Banijay Rights has set up a new comeback drama series called “Runners” with writer John Preston (pictured above, left) and executive producer Ellie Wood (pictured above, right) from Clearwood Films, the team behind “Stonehouse” and “The Dig”.
“Runners” tells the story of the world’s first police force, the Bow Street Runners, formed in the 1740s in London, which at the time was facing a colossal crime wave.
London’s Chief Magistrate at the time, Heny Fielding (who also happened to be a famous novelist), decided to tackle this criminal underworld by gathering a group of police officers.
“This extraordinary story will tell how a group of just six police officers, none with any training or experience, set out to impose law and order in a completely anarchic society and set out to solve one of the strangest cases of his time – one with political and social ramifications,” reads the logline.
Wood (“Bleak House”) previously produced the film adaptation of Preston’s novel “The Dig” for Netflix, which starred Ralph Fiennes and Carey Mulligan, and produced his first screenplay “Stonehouse” for ITV/BritBox International, starring Matthew Macfayden and Keeley Hawes.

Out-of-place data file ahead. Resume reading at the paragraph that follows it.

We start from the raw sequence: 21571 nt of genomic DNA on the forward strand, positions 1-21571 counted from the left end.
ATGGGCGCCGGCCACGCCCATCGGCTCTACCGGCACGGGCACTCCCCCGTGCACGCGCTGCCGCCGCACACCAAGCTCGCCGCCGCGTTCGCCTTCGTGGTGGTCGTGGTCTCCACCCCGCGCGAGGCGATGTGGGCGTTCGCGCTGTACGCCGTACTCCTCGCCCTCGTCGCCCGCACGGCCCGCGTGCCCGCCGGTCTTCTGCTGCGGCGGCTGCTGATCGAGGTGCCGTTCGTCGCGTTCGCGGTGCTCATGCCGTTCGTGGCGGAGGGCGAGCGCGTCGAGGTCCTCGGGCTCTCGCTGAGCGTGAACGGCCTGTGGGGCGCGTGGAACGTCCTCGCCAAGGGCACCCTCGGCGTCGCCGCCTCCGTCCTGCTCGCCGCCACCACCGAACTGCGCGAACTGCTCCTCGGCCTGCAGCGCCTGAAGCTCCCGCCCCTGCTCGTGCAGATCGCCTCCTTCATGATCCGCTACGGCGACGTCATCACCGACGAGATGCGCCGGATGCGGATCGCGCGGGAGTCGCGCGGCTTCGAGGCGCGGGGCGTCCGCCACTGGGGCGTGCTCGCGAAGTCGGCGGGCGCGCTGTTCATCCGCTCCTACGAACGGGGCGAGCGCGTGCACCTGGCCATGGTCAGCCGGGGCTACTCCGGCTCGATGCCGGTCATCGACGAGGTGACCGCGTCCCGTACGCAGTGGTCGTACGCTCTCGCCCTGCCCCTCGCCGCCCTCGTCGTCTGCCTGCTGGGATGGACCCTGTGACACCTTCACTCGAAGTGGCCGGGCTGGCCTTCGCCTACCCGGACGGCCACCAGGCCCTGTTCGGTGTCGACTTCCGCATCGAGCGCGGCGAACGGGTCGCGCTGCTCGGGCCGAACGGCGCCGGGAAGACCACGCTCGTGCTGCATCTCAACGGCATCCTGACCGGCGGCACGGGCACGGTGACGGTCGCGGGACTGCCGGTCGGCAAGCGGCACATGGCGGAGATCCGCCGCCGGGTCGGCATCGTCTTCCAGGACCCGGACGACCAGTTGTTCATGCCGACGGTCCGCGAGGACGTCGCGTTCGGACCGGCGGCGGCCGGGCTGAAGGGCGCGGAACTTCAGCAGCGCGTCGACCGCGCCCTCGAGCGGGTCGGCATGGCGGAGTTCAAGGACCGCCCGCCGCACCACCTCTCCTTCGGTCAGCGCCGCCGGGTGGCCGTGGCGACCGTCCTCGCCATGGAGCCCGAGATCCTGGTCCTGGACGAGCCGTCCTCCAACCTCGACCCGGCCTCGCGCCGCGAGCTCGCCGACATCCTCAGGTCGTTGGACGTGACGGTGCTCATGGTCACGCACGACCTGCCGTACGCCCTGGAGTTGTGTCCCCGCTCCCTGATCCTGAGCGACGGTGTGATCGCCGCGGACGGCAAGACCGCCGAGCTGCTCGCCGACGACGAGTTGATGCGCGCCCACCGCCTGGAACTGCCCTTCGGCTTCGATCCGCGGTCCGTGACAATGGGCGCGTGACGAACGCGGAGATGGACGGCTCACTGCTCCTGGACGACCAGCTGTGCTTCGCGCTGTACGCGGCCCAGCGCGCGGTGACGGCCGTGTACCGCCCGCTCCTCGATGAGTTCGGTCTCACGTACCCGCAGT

Preston also wrote “A Very English Scandal”, which was adapted into a television drama starring Hugh Grant and Ben Wishaw.
Wood has entered into an initial development agreement with Banijay Rights, the global distribution arm of Banijay.
Banijay Rights will distribute “Runners” worldwide. They also take care of the international sales of “Stonehouse”.
“The founding of the very first police force is one of the most amazing stories I have ever come across,” Preston said. “The idea that a group of six can take on the power of London’s underworld is so rich and dramatic that it often boggles the mind. But it just goes to show that history is often made by people doing extraordinary things in the face of what seem like insurmountable odds.
Wood said, “It’s exciting to be working with John Preston again on this phenomenal real-life story. This show is deeply researched, full of character, humor and written in John’s inimitable tone. The fact that the womanizing novelist who wrote Tom Jones also created the world’s first police force is just one of the many surprises in this riveting drama.
Simon Cox, executive vice-president of content and acquisitions at Banijay Rights, added: “‘Runners’ is intended to be a great tale – set at a time when organized law and order was introduced to Britain. for the first time ever, a juxtaposition of culture change that would place the country in a new order for centuries to come.Working again with John and Ellie on a project of this scale is exciting and we are confident that the story of the first years of the Bow Street Runners will be gripping for global audiences.